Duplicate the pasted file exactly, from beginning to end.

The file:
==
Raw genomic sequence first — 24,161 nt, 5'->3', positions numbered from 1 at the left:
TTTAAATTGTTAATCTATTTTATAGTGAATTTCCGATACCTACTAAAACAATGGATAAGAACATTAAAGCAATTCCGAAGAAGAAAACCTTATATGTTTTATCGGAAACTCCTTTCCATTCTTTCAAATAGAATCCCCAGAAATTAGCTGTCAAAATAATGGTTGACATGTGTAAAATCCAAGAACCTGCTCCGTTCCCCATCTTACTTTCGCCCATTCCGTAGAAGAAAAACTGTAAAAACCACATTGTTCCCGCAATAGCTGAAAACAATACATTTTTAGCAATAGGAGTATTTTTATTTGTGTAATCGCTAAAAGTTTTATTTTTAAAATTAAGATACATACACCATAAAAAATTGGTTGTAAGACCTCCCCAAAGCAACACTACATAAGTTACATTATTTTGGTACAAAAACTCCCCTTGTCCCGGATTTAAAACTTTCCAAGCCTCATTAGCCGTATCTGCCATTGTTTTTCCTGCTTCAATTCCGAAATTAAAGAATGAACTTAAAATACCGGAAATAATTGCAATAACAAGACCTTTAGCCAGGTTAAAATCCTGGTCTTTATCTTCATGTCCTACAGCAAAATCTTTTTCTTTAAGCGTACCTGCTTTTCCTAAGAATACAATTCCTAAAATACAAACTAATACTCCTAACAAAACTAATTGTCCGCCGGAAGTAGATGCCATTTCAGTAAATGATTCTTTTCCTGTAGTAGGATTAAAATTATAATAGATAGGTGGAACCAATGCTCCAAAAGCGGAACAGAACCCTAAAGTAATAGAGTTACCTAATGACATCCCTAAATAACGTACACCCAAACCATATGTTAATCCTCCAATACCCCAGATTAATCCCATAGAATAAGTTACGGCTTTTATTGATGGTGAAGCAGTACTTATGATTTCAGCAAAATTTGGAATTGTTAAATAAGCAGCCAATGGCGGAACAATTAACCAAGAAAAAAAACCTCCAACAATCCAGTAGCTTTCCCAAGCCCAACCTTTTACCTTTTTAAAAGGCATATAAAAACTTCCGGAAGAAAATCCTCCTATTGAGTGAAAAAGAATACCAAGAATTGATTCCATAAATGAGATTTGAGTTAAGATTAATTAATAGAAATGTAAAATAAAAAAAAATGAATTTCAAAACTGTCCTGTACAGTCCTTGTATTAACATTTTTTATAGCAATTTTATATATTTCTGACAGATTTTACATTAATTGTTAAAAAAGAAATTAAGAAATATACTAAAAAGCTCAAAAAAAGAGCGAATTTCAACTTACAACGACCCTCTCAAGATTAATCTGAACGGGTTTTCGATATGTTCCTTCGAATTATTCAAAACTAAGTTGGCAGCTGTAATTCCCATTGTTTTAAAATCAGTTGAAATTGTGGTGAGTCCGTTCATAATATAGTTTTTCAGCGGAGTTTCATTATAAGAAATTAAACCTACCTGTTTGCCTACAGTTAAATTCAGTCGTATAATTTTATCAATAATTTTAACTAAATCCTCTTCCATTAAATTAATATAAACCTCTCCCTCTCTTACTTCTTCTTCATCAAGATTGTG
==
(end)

Raw genomic sequence first — 24,161 nt, 5'->3', positions numbered from 1 at the left:
TTTAAATTGTTAATCTATTTTATAGTGAATTTCCGATACCTACTAAAACAATGGATAAGAACATTAAAGCAATTCCGAAGAAGAAAACCTTATATGTTTTATCGGAAACTCCTTTCCATTCTTTCAAATAGAATCCCCAGAAATTAGCTGTCAAAATAATGGTTGACATGTGTAAAATCCAAGAACCTGCTCCGTTCCCCATCTTACTTTCGCCCATTCCGTAGAAGAAAAACTGTAAAAACCACATTGTTCCCGCAATAGCTGAAAACAATACATTTTTAGCAATAGGAGTATTTTTATTTGTGTAATCGCTAAAAGTTTTATTTTTAAAATTAAGATACATACACCATAAAAAATTGGTTGTAAGACCTCCCCAAAGCAACACTACATAAGTTACATTATTTTGGTACAAAAACTCCCCTTGTCCCGGATTTAAAACTTTCCAAGCCTCATTAGCCGTATCTGCCATTGTTTTTCCTGCTTCAATTCCGAAATTAAAGAATGAACTTAAAATACCGGAAATAATTGCAATAACAAGACCTTTAGCCAGGTTAAAATCCTGGTCTTTATCTTCATGTCCTACAGCAAAATCTTTTTCTTTAAGCGTACCTGCTTTTCCTAAGAATACAATTCCTAAAATACAAACTAATACTCCTAACAAAACTAATTGTCCGCCGGAAGTAGATGCCATTTCAGTAAATGATTCTTTTCCTGTAGTAGGATTAAAATTATAATAGATAGGTGGAACCAATGCTCCAAAAGCGGAACAGAACCCTAAAGTAATAGAGTTACCTAATGACATCCCTAAATAACGTACACCCAAACCATATGTTAATCCTCCAATACCCCAGATTAATCCCATAGAATAAGTTACGGCTTTTATTGATGGTGAAGCAGTACTTATGATTTCAGCAAAATTTGGAATTGTTAAATAAGCAGCCAATGGCGGAACAATTAACCAAGAAAAAAAACCTCCAACAATCCAGTAGCTTTCCCAAGCCCAACCTTTTACCTTTTTAAAAGGCATATAAAAACTTCCGGAAGAAAATCCTCCTATTGAGTGAAAAAGAATACCAAGAATTGATTCCATAAATGAGATTTGAGTTAAGATTAATTAATAGAAATGTAAAATAAAAAAAAATGAATTTCAAAACTGTCCTGTACAGTCCTTGTATTAACATTTTTTATAGCAATTTTATATATTTCTGACAGATTTTACATTAATTGTTAAAAAAGAAATTAAGAAATATACTAAAAAGCTCAAAAAAAGAGCGAATTTCAACTTACAACGACCCTCTCAAGATTAATCTGAACGGGTTTTCGATATGTTCCTTCGAATTATTCAAAACTAAGTTGGCAGCTGTAATTCCCATTGTTTTAAAATCAGTTGAAATTGTGGTGAGTCCGTTCATAATATAGTTTTTCAGCGGAGTTTCATTATAAGAAATTAAACCTACCTGTTTGCCTACAGTTAAATTCAGTCGTATAATTTTATCAATAATTTTAACTAAATCCTCTTCCATTAAATTAATATAAACCTCTCCCTCTCTTACTTCTTCTTCATCAAGATTGTG